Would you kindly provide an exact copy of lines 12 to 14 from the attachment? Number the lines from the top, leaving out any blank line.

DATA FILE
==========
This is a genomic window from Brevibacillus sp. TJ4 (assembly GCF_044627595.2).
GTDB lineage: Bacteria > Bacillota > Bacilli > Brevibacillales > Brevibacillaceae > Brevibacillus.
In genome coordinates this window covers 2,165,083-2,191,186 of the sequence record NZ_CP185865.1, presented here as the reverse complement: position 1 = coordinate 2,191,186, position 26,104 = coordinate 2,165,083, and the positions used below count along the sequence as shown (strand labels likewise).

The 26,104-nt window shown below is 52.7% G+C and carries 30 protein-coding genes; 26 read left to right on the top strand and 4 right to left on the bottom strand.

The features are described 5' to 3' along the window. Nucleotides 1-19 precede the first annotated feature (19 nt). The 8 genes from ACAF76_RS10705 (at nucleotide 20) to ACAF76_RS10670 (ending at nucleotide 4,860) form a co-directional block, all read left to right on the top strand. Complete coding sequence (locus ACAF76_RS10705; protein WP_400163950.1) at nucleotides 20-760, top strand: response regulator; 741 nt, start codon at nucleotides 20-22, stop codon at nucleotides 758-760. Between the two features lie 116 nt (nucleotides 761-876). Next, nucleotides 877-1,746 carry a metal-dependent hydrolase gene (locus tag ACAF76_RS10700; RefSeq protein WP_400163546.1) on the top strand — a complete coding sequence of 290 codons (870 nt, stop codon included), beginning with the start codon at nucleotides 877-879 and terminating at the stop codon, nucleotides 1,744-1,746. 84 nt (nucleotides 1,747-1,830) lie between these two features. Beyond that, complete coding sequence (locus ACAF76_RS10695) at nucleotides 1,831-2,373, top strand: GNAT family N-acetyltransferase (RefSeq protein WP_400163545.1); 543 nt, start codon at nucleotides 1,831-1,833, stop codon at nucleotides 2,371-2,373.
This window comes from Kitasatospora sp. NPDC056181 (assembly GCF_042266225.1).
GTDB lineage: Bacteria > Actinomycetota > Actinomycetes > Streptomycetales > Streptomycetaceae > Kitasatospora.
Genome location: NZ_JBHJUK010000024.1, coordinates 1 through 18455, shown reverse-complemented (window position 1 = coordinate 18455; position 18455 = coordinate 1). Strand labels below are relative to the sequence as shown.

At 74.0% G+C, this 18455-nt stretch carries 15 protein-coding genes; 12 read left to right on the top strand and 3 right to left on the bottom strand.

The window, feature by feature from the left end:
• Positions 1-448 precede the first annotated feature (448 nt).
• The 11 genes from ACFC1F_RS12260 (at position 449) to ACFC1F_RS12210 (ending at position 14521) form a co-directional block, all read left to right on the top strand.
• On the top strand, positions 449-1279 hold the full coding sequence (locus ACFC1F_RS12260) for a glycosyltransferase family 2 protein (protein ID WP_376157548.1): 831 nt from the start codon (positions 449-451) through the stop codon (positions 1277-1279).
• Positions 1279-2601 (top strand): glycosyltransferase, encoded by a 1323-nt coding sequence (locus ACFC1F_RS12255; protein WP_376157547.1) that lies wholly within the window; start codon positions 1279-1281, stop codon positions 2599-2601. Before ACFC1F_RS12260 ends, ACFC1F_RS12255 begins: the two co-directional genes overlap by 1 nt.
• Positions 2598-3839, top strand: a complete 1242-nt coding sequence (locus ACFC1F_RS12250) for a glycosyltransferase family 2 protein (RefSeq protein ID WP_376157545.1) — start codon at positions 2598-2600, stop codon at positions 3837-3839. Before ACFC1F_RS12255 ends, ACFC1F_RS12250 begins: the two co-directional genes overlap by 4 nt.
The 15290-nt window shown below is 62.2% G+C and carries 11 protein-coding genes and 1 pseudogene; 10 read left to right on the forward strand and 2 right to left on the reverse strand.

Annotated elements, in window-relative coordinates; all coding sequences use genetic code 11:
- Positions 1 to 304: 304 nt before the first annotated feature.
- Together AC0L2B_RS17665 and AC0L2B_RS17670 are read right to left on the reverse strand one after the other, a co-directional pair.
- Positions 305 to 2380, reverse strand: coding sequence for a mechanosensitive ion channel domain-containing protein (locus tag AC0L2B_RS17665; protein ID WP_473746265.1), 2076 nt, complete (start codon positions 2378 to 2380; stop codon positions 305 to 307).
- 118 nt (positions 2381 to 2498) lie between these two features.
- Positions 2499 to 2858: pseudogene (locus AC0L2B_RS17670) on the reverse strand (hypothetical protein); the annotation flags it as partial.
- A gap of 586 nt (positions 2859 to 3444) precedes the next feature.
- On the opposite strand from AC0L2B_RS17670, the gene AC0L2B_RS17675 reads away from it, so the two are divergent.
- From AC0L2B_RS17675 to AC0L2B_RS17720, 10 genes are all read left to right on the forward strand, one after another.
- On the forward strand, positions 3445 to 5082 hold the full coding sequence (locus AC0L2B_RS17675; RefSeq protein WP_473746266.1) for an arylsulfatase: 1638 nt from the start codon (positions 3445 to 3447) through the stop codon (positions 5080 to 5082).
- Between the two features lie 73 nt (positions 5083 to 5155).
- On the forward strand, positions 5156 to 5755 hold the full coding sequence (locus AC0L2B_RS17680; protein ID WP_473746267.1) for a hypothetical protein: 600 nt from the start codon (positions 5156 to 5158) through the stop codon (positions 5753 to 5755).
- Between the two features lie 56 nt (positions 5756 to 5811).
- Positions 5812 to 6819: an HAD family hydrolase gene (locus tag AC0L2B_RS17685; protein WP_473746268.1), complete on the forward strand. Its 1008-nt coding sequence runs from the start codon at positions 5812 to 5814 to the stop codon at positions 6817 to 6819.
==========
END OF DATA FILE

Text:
• The 11 genes from ACFC1F_RS12260 (at position 449) to ACFC1F_RS12210 (ending at position 14521) form a co-directional block, all read left to right on the top strand.
• On the top strand, positions 449-1279 hold the full coding sequence (locus ACFC1F_RS12260) for a glycosyltransferase family 2 protein (protein ID WP_376157548.1): 831 nt from the start codon (positions 449-451) through the stop codon (positions 1277-1279).
• Positions 1279-2601 (top strand): glycosyltransferase, encoded by a 1323-nt coding sequence (locus ACFC1F_RS12255; protein WP_376157547.1) that lies wholly within the window; start codon positions 1279-1281, stop codon positions 2599-2601. Before ACFC1F_RS12260 ends, ACFC1F_RS12255 begins: the two co-directional genes overlap by 1 nt.